However, Bedrock Edition offers less mod support and limited access to code customization. Minecraft Education Edition is a version of Bedrock specifically tailored for classroom use. According to Microsoft, it “typically runs about one full version behind the current Minecraft Bedrock production version” (FAQ: Game Features, 2023).
Advantages of Minecraft Education in the Classroom
Another advantage of Education Edition is the teachers’ ability to implement special restrictions, such as limiting chat or preventing students from destroying blocks. These classroom controls create a safe environment for student exploration. Teachers can also switch to spectator mode to observe students and provide feedback; they also have the capability to build worlds and restrict access as needed. Here is a quick start guide for reference.
The Education Edition library offers hundreds of pre-made interactive worlds and lesson plans aligned with computer science curriculum standards (source: https://education.minecraft.net/en-us/resources/computer-science-subject-kit). Teachers can find lesson plans tailored to any grade level, making it much easier for educators to get started with Minecraft compared to building worlds from scratch.
According to research by Bile (2022), their study found that children aged 8 to 10 in a Minecraft education setting were able to solve abstract and complex scientific problems without prior prompting or theoretical knowledge. The game format also helped students retain knowledge better. Vostinar & Dobrota (2022) similarly found that in a primary school class, even though the majority of students had not programmed before in block or Python, they found the lesson enjoyable and easy. Furthermore, according to Nika Klimová et al. (2021), girls in grades 5-10 typically outperform boys in Minecraft education coding challenges, suggesting it may be a valuable tool for increasing diversity in computer science.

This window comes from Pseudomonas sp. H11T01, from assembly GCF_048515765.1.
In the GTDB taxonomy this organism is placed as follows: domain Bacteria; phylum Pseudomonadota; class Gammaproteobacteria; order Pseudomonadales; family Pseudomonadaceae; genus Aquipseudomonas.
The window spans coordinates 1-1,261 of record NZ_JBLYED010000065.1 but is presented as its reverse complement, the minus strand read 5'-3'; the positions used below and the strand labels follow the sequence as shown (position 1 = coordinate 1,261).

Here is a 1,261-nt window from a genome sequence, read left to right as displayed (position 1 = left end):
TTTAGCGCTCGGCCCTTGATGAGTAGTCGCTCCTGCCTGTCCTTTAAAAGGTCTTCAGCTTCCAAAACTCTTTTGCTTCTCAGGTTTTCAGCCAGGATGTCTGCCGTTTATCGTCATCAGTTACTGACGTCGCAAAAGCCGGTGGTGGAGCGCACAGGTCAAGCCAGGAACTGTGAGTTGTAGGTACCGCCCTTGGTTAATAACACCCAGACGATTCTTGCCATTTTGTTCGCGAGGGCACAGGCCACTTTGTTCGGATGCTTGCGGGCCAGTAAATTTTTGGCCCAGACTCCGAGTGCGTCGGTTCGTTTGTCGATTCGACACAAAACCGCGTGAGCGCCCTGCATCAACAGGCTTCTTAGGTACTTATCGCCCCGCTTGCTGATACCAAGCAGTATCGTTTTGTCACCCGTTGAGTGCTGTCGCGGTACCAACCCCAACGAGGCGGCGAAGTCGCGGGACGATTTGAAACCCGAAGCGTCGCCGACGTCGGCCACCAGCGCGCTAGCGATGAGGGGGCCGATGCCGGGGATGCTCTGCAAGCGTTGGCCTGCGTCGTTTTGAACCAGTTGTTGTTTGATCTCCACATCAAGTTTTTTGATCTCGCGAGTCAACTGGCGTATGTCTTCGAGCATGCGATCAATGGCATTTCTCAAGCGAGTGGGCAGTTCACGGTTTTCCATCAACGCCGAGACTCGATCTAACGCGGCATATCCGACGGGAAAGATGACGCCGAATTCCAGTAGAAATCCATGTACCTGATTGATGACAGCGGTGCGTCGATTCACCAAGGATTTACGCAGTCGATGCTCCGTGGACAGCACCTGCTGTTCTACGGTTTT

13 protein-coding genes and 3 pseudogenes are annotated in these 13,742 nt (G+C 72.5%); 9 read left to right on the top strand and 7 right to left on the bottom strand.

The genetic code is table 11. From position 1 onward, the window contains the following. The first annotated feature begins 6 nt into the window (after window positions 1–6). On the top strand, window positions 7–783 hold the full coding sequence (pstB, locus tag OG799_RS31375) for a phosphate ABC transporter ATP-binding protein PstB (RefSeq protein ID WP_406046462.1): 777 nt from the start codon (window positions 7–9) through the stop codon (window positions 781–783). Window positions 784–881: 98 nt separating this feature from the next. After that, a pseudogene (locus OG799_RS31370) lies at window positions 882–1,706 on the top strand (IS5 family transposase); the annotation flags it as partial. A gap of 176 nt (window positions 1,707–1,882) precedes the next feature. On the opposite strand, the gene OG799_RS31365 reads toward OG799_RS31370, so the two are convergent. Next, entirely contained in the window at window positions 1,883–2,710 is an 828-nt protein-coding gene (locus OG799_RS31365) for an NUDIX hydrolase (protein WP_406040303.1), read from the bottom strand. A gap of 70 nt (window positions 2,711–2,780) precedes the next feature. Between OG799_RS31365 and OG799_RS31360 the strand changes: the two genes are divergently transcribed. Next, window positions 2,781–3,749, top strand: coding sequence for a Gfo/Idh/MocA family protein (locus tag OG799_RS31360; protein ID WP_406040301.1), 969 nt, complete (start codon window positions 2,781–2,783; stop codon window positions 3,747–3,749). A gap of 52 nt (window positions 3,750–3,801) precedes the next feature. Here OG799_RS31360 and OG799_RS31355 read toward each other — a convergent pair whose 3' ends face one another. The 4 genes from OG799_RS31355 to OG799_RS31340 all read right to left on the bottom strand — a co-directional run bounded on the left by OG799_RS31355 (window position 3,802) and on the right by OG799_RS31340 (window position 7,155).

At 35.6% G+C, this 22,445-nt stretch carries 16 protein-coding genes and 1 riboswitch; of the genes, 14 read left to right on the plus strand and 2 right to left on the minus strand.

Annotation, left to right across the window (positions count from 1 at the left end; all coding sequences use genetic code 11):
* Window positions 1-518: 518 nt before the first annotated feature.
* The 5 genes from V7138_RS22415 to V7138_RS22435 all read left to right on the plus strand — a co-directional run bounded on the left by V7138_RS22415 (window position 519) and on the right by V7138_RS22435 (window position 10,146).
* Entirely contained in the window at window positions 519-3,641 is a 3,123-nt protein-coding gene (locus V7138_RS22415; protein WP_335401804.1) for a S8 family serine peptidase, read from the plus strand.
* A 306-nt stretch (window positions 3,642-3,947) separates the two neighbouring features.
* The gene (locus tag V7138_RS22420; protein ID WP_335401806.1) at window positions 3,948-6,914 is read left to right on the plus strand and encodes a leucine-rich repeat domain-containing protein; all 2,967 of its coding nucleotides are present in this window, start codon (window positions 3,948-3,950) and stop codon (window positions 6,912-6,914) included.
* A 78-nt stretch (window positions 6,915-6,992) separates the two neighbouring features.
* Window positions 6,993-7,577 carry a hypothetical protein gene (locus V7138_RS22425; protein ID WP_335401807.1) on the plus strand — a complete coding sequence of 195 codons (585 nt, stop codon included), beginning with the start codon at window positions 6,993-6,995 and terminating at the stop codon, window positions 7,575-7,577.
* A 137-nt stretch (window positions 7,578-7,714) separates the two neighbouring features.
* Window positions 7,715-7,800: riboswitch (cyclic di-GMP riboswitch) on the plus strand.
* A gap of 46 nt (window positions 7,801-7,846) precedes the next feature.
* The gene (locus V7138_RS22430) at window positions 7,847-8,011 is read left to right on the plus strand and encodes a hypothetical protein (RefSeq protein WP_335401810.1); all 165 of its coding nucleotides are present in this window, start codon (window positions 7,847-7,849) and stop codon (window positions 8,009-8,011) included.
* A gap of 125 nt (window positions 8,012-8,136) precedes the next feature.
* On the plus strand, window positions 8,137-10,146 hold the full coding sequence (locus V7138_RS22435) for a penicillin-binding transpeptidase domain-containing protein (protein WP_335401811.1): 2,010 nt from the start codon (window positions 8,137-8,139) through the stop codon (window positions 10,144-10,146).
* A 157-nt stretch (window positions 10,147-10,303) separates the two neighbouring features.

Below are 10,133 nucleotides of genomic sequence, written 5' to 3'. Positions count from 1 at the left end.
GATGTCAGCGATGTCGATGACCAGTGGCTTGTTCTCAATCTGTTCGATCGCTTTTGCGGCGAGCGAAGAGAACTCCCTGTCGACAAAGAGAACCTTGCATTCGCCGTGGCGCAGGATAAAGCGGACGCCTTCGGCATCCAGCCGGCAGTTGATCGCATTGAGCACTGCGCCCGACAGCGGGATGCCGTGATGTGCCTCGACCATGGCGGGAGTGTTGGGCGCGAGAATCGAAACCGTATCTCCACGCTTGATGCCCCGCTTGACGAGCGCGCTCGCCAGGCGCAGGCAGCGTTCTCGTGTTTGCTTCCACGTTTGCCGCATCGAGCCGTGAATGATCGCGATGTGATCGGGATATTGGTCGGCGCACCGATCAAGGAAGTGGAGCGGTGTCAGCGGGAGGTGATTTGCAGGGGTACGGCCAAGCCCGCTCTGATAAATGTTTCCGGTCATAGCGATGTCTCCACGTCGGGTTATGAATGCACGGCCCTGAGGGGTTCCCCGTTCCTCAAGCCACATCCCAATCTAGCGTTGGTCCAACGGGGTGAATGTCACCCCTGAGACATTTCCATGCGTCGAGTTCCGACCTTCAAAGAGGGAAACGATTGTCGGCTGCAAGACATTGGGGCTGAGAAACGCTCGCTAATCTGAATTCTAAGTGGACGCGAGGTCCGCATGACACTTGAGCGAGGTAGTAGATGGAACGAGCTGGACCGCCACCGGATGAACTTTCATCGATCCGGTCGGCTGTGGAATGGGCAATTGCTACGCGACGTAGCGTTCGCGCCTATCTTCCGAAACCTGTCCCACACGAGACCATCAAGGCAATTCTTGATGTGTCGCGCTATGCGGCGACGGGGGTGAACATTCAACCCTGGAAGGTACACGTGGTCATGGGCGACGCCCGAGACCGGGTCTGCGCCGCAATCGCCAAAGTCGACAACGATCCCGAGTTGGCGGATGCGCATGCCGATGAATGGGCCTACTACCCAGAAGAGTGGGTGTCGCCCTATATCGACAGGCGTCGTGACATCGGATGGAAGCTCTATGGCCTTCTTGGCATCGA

Disadvantages of Minecraft
As Vostinar & Dobrota (2022, p. 652) pointed out, there are significant disadvantages to using Minecraft in education. One such drawback is that Minecraft is not free and requires an additional cost per student, which, as mentioned in my previous post, raises ethical concerns about the practice of making students pay for educational software. Another disadvantage is that Minecraft may only appeal to a certain type of student, particularly those with a more creative inclination, potentially excluding students who do not have an affinity for the game.
Furthermore, teachers must become proficient in the game’s mechanics and capabilities to integrate it into the classroom effectively. Given the abundance of “cheats” in Minecraft, more experienced players may find trivial command-line solutions to problems if the teacher is unaware of their existence. Finally, as highlighted by Vostinar & Dobrota (2022), it’s essential to impose adequate constraints on the virtual world, especially when students collaborate, to prevent them from destroying the world with TNT blocks and other mining tools.
Vostinar, P., & Dobrota, R. (2022). Minecraft as a Tool for Teaching Online Programming. 2022 45th Jubilee International Convention on Information, Communication and Electronic Technology (MIPRO). https://doi.org/10.23919/mipro55190.2022.9803384
The study is designed to take place over two academic terms, which provides adequate time to collect meaningful data. The inclusion of an initial summer term without competitive programming establishes a baseline for comparison. The second summer term incorporates competitive programming using standardized questions, allowing assessment of this pedagogical approach. The fall term offering adds the dimension of culturally relevant questions, enabling analysis of their impact. Extending the study over multiple terms enables more robust data collection and analysis.
Promoting Active and Engaged Learning
The core content is delivered through weekly lectures focused on programming concepts. The competitive programming contests complement the lectures by providing opportunities to practice applying concepts. Weekly competitive programming contests foster active learning in several key ways. Students must apply conceptual knowledge to solve concrete programming problems. This process reinforces their understanding and helps identify knowledge gaps. The contest format adds an engaging gamification element through scoring, feedback, and peer comparison. Using standardized questions initially assesses whether baseline content needs are being met.